This post has been self-published on Youth Ki Awaaz by Kushal Kumar. Just like them, anyone can publish on Youth Ki Awaaz.

For India’s Teenage Mothers, Pregnancy Is Nothing Short Of Imprisonment

Every day, 20,000 girls under the age of 18 give birth in low-and-middle-income countries, including India. That’s according to a new report from the United Nations’ Population Fund. It found that impoverished, poorly educated, and rural girls are more likely to become pregnant during their adolescence than wealthier and educated girls. For thousands of girls each year, teenage pregnancy results in death. Al Jazeera has covered cases from New Delhi on how attitudes to teenage pregnancy are changing. It cites the case of Neha Krishna, who is just 15, and gave birth to a baby boy. Being a mother is a blissful experience but for teenagers like Neha, it is life imprisonment. Neha expresses her regret saying, “I never had my childhood, and now I have a baby to feed and look after, all on my own.” The extent of mental stress cannot be imagined when a teenage girl in such a situation finds no option but to survive anyhow. What causes this issue to prevail?


Amidst the chaotic life of such teenagers, Anjana Matta, a social educator at Mamta Health Institute, New Delhi, has observed the issue closely. After the training and education programs led by Anjana, the cases of adolescent pregnancies have fallen from 60% to 15% in a slum of New Delhi. She says, “It is still a challenge to make parents understand why they need to avoid child marriages as it leads to adolescent pregnancies. It hampers the education of the girl that leads to higher dowries to have a literate husband. Instead, the parents think if they educate their girls, they have to find a more educated husband and would be bound to give even higher dowries.” Somewhere, the issue is deep-rooted and needs a focused attention towards social malpractice like dowry. Anders Thomasen, the Deputy Representative at UNFPA asserts, “If India manages to eradicate the issue of adolescent pregnancy, it would boost the economy of India by 12%“. This is how expensive this issue is. Yet, awareness and use of contraceptive methods as well as sexual rights remain limited in rural India.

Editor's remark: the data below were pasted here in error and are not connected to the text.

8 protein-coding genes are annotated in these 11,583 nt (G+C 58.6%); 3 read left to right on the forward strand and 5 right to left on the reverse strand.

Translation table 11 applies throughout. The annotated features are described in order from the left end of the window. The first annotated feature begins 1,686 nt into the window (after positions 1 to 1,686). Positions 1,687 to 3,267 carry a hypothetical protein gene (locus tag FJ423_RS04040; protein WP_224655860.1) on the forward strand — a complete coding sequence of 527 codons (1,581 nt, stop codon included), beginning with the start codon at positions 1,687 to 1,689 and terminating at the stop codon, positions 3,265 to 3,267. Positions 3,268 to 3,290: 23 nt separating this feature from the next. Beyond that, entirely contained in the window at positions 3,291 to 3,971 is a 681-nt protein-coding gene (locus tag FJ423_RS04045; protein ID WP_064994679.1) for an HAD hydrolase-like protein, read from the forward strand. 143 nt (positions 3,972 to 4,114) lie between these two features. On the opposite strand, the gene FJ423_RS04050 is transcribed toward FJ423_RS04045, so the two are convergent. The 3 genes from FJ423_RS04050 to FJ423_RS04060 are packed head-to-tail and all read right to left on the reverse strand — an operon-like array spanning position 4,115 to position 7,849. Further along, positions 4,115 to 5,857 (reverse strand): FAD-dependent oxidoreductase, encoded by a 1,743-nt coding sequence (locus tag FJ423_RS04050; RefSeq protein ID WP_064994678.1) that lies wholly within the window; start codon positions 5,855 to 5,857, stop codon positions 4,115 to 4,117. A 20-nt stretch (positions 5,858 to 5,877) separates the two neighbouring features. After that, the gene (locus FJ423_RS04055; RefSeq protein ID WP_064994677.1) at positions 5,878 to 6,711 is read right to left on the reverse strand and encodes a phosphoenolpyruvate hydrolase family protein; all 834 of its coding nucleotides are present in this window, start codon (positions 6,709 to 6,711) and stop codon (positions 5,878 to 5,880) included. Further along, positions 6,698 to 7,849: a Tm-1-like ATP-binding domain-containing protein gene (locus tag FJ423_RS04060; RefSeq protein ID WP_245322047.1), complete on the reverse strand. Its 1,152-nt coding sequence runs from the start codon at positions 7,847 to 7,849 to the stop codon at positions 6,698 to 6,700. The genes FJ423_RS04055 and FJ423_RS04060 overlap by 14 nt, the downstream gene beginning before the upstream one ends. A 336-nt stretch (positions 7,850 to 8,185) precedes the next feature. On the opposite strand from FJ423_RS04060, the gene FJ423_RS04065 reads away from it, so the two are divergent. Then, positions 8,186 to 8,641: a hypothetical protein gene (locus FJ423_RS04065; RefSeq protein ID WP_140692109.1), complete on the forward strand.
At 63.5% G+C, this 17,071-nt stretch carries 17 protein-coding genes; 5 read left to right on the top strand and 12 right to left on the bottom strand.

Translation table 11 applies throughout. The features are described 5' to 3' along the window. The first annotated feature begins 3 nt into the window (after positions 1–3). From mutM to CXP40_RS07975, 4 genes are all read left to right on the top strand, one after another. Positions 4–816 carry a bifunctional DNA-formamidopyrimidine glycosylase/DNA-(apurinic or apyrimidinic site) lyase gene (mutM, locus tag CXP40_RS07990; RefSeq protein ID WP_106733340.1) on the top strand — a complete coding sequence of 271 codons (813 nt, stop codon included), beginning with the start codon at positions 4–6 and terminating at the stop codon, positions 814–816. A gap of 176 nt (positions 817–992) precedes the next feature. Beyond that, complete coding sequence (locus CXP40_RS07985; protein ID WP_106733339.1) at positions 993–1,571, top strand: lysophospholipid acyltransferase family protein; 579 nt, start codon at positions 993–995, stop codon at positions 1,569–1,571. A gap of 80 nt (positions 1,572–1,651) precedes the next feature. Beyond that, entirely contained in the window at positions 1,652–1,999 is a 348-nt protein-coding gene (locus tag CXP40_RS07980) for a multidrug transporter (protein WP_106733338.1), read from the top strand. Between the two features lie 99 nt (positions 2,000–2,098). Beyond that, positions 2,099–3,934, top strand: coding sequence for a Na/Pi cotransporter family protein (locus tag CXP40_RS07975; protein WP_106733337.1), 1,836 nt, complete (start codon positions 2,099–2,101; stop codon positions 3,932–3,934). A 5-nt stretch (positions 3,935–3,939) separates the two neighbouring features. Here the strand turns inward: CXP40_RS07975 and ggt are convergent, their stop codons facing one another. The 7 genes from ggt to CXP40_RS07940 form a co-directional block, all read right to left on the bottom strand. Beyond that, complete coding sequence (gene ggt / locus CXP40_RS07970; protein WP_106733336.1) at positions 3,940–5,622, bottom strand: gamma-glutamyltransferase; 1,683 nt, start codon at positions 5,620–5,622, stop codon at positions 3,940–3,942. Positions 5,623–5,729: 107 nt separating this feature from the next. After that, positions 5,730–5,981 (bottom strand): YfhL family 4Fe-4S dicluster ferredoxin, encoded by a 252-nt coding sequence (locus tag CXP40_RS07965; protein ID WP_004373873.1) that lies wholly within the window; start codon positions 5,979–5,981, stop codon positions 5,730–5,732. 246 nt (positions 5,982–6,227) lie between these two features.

Validity of Data

Few ground realities are usually overlooked by NHFS surveys while assessing the respondent’s age. Rural areas are the most difficult when it comes to figuring out the age of a person. Most parents do not even know the date of birth of their children. They often mention a higher number than the actual age of girls or they don’t remember the age at all. If you ask the parents of a married girl her age, they very well know that below 18 it is illegal to get a girl married so they purposely misinform her age as 20 or 21. Around 12.8% of the girls, aged 15 years to 18 years in rural Bihar were already mothers or were pregnant at the time of the National Family Health Survey (NHFS), which is a huge population. Mahima Taneja, a senior research associate at Outline India, mentions a case of a teenage mother, who, when was asked why she got pregnant so soon, replied, “Baanjh bolenge sab log (everyone would call me infertile)!”